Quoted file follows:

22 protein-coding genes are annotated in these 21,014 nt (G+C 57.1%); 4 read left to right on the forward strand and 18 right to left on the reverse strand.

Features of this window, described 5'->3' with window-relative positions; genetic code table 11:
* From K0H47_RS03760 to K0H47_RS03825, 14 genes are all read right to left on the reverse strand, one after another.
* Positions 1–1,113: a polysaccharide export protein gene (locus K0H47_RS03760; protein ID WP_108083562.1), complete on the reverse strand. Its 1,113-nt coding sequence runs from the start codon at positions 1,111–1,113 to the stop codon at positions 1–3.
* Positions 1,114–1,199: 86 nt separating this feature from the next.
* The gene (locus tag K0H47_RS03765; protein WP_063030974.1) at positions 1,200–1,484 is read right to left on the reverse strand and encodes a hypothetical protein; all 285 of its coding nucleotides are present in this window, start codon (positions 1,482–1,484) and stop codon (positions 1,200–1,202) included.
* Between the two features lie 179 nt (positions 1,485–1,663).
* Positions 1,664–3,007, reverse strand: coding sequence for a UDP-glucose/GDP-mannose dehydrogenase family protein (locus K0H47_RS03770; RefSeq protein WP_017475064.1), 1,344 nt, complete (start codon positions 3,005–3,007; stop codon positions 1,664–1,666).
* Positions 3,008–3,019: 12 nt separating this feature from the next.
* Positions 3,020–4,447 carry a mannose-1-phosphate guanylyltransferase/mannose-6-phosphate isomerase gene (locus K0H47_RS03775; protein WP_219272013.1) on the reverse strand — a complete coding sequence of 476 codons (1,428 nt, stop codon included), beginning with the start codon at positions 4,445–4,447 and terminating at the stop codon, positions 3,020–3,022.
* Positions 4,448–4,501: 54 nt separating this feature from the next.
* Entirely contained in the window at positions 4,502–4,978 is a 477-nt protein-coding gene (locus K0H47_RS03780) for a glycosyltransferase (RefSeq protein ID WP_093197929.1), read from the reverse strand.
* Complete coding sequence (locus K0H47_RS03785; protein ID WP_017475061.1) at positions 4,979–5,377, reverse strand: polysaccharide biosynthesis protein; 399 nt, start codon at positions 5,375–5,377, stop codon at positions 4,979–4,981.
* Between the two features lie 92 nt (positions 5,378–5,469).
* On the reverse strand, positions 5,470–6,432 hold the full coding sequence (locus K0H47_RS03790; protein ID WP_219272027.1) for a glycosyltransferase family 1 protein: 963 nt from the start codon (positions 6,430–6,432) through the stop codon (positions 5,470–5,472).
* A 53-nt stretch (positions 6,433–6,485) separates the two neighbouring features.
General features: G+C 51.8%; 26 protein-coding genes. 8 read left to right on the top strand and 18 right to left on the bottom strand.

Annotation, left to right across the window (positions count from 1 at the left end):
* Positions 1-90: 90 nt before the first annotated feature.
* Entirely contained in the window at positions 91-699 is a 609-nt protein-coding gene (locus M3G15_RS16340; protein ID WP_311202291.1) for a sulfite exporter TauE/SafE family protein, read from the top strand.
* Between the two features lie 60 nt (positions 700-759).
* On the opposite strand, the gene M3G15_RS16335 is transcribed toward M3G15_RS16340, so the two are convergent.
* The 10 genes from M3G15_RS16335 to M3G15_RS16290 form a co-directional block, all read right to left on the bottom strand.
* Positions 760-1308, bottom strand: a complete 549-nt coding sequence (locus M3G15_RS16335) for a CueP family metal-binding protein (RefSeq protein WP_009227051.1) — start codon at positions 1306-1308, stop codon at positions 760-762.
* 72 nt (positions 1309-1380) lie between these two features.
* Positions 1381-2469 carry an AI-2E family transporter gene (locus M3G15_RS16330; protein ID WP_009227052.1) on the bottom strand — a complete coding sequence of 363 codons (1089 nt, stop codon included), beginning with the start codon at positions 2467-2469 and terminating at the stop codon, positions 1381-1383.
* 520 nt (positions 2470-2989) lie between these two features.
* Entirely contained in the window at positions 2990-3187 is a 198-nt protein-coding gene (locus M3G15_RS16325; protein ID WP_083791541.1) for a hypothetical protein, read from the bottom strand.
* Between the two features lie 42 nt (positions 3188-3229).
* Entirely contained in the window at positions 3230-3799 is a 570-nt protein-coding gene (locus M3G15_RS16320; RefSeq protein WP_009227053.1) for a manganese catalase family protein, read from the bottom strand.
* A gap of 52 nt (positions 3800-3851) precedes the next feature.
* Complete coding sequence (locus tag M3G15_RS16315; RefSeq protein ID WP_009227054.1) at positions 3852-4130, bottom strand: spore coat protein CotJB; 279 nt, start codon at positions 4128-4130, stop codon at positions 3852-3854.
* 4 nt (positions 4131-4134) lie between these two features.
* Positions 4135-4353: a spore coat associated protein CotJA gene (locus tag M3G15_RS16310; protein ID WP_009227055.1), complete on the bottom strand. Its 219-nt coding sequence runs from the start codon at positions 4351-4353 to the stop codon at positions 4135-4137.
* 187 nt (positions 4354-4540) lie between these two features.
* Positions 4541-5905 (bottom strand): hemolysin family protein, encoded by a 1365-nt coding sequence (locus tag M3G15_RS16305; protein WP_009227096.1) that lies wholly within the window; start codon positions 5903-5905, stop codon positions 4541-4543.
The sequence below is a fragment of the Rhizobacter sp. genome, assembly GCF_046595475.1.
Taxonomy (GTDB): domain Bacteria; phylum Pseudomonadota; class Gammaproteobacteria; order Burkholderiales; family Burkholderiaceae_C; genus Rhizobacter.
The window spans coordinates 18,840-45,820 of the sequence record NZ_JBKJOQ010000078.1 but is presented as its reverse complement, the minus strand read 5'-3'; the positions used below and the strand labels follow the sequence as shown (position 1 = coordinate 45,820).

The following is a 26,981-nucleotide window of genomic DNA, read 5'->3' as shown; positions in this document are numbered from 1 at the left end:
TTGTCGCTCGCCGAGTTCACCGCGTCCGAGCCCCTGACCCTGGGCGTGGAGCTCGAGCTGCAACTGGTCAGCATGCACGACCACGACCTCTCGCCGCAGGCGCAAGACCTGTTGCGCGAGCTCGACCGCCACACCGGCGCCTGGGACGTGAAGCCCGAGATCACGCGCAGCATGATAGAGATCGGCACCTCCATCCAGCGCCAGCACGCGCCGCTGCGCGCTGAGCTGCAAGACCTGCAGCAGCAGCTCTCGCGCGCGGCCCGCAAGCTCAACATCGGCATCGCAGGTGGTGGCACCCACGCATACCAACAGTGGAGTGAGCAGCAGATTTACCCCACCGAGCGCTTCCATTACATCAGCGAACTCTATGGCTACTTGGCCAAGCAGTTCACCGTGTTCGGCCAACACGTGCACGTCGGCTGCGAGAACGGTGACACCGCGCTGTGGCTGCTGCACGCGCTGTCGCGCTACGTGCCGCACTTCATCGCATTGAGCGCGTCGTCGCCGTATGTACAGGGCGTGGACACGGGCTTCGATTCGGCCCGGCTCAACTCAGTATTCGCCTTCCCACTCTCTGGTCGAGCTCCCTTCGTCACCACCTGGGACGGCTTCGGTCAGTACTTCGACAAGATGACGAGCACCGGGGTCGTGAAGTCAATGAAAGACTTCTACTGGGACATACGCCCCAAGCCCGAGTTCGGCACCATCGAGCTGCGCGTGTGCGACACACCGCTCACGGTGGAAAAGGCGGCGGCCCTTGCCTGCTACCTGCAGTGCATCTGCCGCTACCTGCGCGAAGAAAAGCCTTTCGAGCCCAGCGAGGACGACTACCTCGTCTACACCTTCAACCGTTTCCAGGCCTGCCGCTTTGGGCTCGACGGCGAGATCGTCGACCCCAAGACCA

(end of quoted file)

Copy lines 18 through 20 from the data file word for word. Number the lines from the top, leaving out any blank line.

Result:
Annotation, left to right across the window (positions count from 1 at the left end):
* Positions 1-90: 90 nt before the first annotated feature.
* Entirely contained in the window at positions 91-699 is a 609-nt protein-coding gene (locus M3G15_RS16340; protein ID WP_311202291.1) for a sulfite exporter TauE/SafE family protein, read from the top strand.